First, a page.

The Weather Wire
January 2009 Volume 17 Number 01
Avg High - 41.0
Avg Low - 12.3
Snow - 10.3"
Season Snow - 12.0"
Precipitation - 0.24"
Avg High - 43.2
Avg Low - 15.2
Avg Snow - 7.7"
Avg Precip - 0.51"
2008 Year in Review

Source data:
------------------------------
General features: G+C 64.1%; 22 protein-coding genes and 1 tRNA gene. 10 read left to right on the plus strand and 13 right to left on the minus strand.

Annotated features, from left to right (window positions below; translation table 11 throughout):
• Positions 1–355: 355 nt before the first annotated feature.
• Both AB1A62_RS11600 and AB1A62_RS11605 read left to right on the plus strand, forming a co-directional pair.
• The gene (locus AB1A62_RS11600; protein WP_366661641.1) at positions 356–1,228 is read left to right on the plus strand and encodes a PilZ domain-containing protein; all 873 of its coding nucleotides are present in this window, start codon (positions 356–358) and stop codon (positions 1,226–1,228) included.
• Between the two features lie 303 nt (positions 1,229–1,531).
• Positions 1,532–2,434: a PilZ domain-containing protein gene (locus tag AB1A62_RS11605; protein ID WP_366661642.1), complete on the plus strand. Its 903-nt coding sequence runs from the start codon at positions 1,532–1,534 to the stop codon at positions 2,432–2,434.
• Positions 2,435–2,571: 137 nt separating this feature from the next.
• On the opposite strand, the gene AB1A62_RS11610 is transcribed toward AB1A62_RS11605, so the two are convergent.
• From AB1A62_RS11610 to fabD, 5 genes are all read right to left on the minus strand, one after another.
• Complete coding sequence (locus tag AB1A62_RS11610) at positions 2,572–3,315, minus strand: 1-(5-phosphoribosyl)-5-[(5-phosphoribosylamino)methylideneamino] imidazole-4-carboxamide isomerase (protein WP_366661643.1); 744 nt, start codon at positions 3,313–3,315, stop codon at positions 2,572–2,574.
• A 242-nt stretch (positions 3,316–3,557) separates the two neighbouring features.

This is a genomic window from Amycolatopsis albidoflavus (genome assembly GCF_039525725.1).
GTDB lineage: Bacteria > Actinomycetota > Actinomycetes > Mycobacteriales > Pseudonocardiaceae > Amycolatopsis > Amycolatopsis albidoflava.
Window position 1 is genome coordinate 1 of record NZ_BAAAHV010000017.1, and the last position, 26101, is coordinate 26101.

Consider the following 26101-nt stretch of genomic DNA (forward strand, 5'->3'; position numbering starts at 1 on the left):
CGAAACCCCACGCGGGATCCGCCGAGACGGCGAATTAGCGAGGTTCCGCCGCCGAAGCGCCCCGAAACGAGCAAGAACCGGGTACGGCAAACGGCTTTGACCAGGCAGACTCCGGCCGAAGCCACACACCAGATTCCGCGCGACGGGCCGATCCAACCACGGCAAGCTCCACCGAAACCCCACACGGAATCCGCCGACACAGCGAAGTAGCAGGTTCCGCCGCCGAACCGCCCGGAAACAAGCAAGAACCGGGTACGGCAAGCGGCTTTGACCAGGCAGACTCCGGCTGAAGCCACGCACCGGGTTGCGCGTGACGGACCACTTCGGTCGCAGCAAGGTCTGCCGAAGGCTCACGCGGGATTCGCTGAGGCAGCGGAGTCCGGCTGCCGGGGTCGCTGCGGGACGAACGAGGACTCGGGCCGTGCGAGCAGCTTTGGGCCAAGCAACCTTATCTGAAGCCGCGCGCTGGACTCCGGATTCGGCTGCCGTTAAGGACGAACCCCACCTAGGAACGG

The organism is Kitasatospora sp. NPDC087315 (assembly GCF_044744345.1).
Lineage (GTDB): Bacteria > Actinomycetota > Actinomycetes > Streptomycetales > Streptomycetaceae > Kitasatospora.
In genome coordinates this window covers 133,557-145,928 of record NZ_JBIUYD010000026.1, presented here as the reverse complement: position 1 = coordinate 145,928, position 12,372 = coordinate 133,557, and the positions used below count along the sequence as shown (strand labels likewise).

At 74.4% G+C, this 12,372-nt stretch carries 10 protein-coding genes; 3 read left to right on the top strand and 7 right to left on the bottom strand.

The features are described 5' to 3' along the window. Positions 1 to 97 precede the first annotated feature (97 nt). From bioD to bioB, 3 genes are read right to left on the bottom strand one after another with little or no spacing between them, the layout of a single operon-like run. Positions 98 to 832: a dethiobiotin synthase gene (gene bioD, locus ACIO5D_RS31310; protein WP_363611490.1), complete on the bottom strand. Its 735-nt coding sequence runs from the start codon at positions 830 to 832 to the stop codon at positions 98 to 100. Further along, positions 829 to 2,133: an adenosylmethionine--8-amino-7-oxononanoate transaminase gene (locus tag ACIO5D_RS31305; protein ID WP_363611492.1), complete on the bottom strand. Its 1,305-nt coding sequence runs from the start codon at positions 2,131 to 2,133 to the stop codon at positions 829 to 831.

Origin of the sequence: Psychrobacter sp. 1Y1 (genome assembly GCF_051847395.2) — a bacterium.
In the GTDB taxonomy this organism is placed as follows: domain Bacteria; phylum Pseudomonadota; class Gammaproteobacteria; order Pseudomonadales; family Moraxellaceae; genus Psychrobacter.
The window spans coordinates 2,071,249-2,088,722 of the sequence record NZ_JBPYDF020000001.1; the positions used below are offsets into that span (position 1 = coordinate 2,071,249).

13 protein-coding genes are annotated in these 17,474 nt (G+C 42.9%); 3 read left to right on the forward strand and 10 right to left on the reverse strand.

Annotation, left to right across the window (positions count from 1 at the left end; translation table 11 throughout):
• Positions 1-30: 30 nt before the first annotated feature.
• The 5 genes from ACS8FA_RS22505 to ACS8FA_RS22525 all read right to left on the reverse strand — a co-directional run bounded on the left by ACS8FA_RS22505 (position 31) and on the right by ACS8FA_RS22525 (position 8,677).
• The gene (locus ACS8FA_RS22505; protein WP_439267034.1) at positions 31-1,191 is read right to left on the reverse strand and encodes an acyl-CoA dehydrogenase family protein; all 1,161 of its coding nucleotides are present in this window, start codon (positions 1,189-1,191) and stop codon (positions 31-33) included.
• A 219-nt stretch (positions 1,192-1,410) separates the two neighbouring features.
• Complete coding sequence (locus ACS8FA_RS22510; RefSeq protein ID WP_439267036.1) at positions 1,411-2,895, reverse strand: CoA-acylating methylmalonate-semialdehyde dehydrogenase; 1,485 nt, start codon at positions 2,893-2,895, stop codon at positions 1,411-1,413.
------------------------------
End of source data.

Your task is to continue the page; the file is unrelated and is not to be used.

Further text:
The year of 2008 began and ended very dry in Denver with a somewhat normal thunderstorm season during the summer. There was a major change in climatology this year as the old Stapleton site no longer is the official site for snowfall as of this winter season starting in September. Precipitation has always been reported there, but snowfall has not! Due to this shift in reporting locations it is likely that the new DIA station will report less snowfall on a yearly basis than the Stapleton site which will make snow amounts appear lesser on average than actuality for years to come. Eventually, as years pass the average annual snowfall for Denver will drop due to this location change, likely to under 60.0” per year as we average 61.7” currently. Besides the change in reporting locations there was some noteworthy weather that occurred in 2008. The consecutive 90-degree streak that was broken this year was probably the most noteworthy weather headline. The streak started in July and went through the 5th of August with an astounding 26-day streak. This shattered the old 90-degree day streak of 18 consecutive days. Surprisingly there were not any single day records broken during this streak. The tornado outbreak in Weld County on May 22nd left the town of Windsor with heavy damage as well as other northeastern Colorado communities. Other noteworthy tornadoes that affected the Front Range were the high elevation tornadoes that moved through 11 Mile State Park and tornadoes in northeastern Douglas County that were captured by the media and local spotters. As far as precipitation is concerned 2008 was a rather dry year at least for DIA in both snowfall and total precipitation. Below is a graph of Denver’s monthly precipitation versus normal: